Select the biggest outside leaves of the cardoon and strip the leaves of the stem and use a potato peeler to peel the strings from the outside, (almost like preparing celery) of the stem. Cook in salt water and the juice of one lemon until tender. Drain and set aside. Dip the dried cardoon in flour and egg and fry until golden in a bit of olive oil. Prepare bechamel sauce and arrange the cardoon pieces in a baking dish, ( I use individual serve cast iron pots) cover with bechamel, parmigiano and cracked black pepper and repeat the layers until the dish is full. Place some butter pieces on top and bake in the oven at 180 C for 20 minutes.
Do not forget the wine.
Today was compost aerate day at Back Yard Farmer, but it was not such a huge effort as I fortunately had a lot of help, as can be seen.
Organisms such as those we want to propagate in our compost heaps require oxygen to survive (Aerobic), therefor all high temperature aerobic composting needs to be aerated frequently for rapid odor free decomposition. The process of turning over and aerate the compost heap also helps to reduce the initial high moisture contents, but also turn those materials that were on the outsides to the center and expose these to higher temperatures as well. It is also an opportunity, if turned by hand as most small gardeners would do, to sort larger pieces which are slower to decompose as well as any foreign materials such as rocks, etc from your compost. A good healthy compost heap would smell like good fresh soil with a loose consistency with no compaction and slimy wet parts and contain a ton of worms, which more than often is a good yardstick of the general well being of the compost.
At Back Yard Farmer we keep a number of bins under the sink in the kitchen and sort our waste immediately when generated. We have bins for Compost, Worm Farm, Rabbits, Chickens and Quails as well as waste for disposal. Then all of our garden greens, poultry and rabbit used bedding and manure also goes into compost.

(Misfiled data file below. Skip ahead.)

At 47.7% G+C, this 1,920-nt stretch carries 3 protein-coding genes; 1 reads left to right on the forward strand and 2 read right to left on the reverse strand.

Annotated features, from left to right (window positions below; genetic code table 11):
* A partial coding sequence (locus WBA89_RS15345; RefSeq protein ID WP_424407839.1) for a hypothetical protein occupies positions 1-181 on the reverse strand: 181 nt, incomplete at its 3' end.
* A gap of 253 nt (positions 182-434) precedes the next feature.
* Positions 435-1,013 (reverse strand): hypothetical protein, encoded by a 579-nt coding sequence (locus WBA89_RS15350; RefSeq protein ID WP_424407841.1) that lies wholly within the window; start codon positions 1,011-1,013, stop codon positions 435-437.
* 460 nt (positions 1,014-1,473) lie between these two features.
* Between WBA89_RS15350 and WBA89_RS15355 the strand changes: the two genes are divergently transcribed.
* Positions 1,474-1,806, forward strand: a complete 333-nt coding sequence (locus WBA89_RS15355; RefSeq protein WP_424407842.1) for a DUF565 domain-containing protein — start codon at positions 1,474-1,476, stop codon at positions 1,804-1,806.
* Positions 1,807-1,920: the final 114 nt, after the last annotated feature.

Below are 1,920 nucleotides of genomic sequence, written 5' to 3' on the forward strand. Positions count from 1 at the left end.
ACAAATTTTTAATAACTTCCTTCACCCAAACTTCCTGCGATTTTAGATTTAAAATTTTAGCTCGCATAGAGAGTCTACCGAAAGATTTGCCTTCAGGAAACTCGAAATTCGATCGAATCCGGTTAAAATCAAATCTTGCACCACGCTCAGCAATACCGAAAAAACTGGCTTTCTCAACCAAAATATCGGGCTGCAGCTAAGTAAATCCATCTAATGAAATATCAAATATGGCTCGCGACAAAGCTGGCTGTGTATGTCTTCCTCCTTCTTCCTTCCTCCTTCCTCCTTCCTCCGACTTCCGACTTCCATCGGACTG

Today Mrs BYF and I took the two grandsons and their mother to the National Poultry Show in Oamaru, The poultry show was great and we admired all the not so functional efficient poultry breeds, as well as those that have a purpose of existence. The grandsons were very intrigued by the pigeons that swallowed balloons and those who forgot to tame their punk hairstyles. One of them wanted a balloon pigeon to take home, the other opted for a goose.
The other reason for attending the show was to see if their were any Anconas worth adding to my flock. I found the organisation a bit haphazard. Following my inquiries days before the show about birds for sale, I was informed that there would be “silent” bidding for animals on sale but nobody seemed to know anything about this “sale”. Also trying to find which animals, if any, were for sale delivered little results. Needless to say, I came home without any Anconas – to the delight of Mrs BYF.
The best of the trip was experiencing the Victorian part of the city – very impressive. The picnic on a stone table with the harbor on the one side and the playground on the other, was a great success attracting lots of comments from passers by, as we were the only picnickers. I forgot the home made wine as well as the tablecloth at home, but a bottle of local plonk went down well with the home grown salads, quail eggs, home cured salmon, focaccia, lamb and cucumber sandwiches and bread. By the end of the picnic the kid’s sandwiches lived up to their name – containing real sand from the playground. After the lunch the trip back seemed much longer than the trip going.